No wonder everyone came here first. There were several bird-feeders scattered all over the place and they were teeming with birds having a feast. We spotted Dunnocks, Chaffinches, Goldfinches, Blue Tits, Great Tits, Reed Buntings, Coal Tits and to our uttermost delight, the Lesser Redpolls. A very small finch with grey-brown, streak plumage, red forehead and black chin. This breeding male has plenty of pink on breast and rump. Isn’t he a handsome specimen?Below the feeders, a pair of female pheasants, too, joined in the fun. They were feeding on whatever had fallen onto the ground. Suddenly, all the birds went AWOL. What on earth happened? And there in a split second, a Sparrowhawk was sitting on top of the feeder and before we could do anything, it disappeared into the woods. It was just unbelievable. It took about 10 minutes before the birds started feeding again.
As the father and son left the hide, he asked us to move the feeder closest to the hide, back to its original position in the middle of the compound once we’d finished. Aha…now we knew how they managed to get those beautiful photographs. We decided to put it back there and then. We couldn’t help laughing when a few of the birds came over and was looking for the feeder which was there before. You could see how confused they look. We left when 2 photographers came in. And one of them told us that they had seen the Lesser Spotted Woodpecker!!! D—ned where was that bl—dy thing??? As we walked, we heard their cries, echoing through the reserve, taunting us :-).
We saved the last hide for the next visit. We will come again, most probably, in summer when the wetlands will be teeming with dragonflies and damselflies. Cattle, too, will be grazing in the grassland in summer. I hope they are Highland cattle. We’d to leave early before the football fans leave the Ricoh Arena. There was another home game and they lost again. This time 1:0 to Hull City. Oh dear…they are a few points above delegation. I’ve got a very bad feeling…
On the way home, we drove past a field of cabbages. Half of the field had already been harvested and I asked Babe to stop at an opposite lay-by and moi took photographs. Cars passing by must think that I’m really loco, taking photographs of cabbages.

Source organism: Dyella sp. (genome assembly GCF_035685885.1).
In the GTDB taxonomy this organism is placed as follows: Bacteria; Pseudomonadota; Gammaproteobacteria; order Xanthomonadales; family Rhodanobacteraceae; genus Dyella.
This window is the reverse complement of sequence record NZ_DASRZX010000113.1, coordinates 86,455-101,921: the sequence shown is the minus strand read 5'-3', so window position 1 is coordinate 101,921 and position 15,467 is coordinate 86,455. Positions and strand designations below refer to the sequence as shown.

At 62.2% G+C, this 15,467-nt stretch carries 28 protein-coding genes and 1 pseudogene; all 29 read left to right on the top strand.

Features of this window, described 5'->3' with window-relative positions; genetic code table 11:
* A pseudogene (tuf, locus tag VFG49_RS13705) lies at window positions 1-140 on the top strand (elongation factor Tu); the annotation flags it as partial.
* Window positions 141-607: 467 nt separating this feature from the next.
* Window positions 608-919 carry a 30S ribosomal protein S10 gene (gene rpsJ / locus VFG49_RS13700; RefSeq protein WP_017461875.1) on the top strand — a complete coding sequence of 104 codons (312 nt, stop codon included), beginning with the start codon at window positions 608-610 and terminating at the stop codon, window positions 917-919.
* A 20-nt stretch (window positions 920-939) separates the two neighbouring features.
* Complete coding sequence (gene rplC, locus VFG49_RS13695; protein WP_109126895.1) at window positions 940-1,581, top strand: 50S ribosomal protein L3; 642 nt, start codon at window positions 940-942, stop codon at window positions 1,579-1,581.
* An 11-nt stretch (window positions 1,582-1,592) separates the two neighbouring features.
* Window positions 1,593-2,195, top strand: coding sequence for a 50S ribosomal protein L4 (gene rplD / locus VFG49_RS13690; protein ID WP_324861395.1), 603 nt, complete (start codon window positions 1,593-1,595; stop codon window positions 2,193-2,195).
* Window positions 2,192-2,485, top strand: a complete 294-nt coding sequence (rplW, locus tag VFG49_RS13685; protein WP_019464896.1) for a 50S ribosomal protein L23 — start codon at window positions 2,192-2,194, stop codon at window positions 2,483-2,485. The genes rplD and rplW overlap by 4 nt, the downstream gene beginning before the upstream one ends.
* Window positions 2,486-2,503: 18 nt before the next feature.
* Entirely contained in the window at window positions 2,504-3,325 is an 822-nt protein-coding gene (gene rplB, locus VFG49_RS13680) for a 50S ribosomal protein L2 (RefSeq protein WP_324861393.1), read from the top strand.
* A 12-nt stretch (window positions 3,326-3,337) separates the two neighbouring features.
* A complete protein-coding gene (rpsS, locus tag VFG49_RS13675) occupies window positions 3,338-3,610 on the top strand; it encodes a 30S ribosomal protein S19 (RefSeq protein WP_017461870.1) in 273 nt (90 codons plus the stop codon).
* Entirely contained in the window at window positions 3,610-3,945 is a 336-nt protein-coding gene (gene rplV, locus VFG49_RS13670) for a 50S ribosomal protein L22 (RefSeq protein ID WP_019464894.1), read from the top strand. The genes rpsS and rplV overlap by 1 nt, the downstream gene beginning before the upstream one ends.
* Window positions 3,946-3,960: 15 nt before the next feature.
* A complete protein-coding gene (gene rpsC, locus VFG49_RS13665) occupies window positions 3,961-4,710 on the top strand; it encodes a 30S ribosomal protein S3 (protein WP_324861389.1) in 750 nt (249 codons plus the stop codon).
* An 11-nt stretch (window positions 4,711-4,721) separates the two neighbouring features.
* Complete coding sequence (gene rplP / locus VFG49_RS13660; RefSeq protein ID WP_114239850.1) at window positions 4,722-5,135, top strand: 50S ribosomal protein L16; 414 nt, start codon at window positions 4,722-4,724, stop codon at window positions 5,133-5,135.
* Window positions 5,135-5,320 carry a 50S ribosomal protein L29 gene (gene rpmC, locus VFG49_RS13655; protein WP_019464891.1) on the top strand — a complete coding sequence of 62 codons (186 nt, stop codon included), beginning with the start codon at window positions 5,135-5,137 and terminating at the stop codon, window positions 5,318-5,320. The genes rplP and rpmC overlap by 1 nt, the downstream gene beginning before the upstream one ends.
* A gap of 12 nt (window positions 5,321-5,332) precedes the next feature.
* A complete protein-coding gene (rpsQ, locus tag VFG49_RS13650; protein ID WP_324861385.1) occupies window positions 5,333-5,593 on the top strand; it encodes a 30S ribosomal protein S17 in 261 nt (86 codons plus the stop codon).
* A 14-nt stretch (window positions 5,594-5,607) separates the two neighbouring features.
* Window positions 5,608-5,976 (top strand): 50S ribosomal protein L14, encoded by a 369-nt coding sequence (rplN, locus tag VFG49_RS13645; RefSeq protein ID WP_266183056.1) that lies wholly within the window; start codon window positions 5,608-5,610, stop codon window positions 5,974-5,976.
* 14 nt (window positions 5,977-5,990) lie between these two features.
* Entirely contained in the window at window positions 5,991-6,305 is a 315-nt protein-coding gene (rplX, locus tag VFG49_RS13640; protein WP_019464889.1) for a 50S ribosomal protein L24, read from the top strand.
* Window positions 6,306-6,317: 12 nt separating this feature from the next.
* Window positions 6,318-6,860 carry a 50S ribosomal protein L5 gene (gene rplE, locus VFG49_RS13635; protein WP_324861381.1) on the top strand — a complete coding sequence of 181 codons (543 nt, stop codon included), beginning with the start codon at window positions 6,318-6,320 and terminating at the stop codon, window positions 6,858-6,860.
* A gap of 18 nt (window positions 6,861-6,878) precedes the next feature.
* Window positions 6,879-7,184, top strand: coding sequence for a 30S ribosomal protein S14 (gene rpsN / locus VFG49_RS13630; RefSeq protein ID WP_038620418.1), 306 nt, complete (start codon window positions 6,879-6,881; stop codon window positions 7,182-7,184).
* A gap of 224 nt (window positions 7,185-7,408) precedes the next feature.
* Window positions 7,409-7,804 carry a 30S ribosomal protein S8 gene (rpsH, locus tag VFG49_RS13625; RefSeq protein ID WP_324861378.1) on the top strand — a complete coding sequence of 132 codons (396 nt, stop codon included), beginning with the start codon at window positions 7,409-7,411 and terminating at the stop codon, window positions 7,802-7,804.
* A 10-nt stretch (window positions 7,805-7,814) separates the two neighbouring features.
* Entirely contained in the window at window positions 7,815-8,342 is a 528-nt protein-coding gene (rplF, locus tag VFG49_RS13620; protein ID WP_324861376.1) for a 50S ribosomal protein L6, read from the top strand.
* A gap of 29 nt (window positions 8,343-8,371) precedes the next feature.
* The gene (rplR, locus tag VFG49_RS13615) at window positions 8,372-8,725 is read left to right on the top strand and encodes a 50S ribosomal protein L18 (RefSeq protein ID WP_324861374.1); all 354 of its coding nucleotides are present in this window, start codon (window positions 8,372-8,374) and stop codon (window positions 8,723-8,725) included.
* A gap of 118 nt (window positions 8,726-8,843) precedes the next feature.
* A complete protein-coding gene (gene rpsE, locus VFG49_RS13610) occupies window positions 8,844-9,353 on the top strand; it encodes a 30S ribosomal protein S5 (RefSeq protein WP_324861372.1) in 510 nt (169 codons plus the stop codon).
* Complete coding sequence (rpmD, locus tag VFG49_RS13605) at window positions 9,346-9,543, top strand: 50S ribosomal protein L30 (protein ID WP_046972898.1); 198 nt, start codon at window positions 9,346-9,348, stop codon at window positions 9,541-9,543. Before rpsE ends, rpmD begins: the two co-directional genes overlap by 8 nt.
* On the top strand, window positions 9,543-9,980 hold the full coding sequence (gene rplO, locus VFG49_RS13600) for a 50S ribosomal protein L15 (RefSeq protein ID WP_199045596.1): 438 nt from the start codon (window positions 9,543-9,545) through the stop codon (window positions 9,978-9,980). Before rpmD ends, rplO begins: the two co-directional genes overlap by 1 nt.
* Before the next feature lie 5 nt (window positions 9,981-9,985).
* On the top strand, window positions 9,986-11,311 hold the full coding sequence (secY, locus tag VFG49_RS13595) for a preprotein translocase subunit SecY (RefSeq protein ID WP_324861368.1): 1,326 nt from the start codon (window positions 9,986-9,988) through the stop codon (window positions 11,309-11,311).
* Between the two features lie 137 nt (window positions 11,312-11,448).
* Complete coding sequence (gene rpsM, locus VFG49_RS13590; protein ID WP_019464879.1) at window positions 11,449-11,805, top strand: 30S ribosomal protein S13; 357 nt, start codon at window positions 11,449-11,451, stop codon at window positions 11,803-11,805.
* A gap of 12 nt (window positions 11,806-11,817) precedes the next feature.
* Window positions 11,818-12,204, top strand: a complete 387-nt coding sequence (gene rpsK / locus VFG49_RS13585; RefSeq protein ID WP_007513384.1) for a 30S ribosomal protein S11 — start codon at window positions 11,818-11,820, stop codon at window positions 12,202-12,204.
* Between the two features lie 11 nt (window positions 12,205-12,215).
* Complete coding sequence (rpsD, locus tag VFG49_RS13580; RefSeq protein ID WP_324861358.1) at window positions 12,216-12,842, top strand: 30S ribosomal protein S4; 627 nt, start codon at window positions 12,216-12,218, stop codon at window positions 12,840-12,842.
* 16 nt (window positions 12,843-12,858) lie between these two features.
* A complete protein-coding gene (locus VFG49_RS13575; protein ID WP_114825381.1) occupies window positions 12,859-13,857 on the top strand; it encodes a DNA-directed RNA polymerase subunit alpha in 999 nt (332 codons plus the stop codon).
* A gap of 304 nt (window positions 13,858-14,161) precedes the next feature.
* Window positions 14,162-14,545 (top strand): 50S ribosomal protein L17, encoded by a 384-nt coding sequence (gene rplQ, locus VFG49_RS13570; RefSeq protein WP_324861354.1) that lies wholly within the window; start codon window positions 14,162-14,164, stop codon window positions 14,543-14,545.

At home, we’d a light meal of soup and beef sandwiches. While Babe was hard at work uploading about 1k photographs, I chilled out by watching Man United winning 1:0 against Arsenal. That will bring a smile to JG. Later, I replanted pansies for the hanging basket in the garden. The hyacinths were blooming beautifully and the stunning pink bellis bringing colour into the awakening garden.
On a wet Sunday morning, I did about a 5km walk around the block. Then my usual ritual for an easy Sunday. Having a hearty breakfast of mushroom omelette, listening to Steve Wright’s Sunday love songs, reading the papers with the front door open watching the feeding frenzy on the bird-feeder. Life was just great.
At about 12pm, we did the laundry. It was a relief that all the washing could fit into the large washing machine. After completing the chores, we decided to pop over to Brandon Marsh. It was such a lovely day to be spending outdoors. At the reserve, we walked straight to the Baldwin Hide. I counted 14 swans gliding about in the lake, trying to get away from a very aggressive male. A pair of Great Crested Grebes swam past us and from the distance, I spotted a Redshank and a few Common Snipes feeding.
A brief peep at East Marsh Hide, before we continued towards Carlton Pool. It was still very quiet except for this handsome pheasant soaking the last rays of the sun. On the way back, we stopped at Teal Pool to catch a glimpse of the setting sun. As the sun was settling behind the trees, I heard my first Cetti Warbler this year.
The astonishing pictures from Japan were a dramatic illustrations of the power of nature. The Japanese were prepared like no other nation. And still it could not withstand the force unleashed by an earthquake on such a terrifying scale, followed by a massive tsunami. Nature bows to no man.
“Tread lightly, Take nothing but photographs, Leave nothing but footprints, kill nothing but time”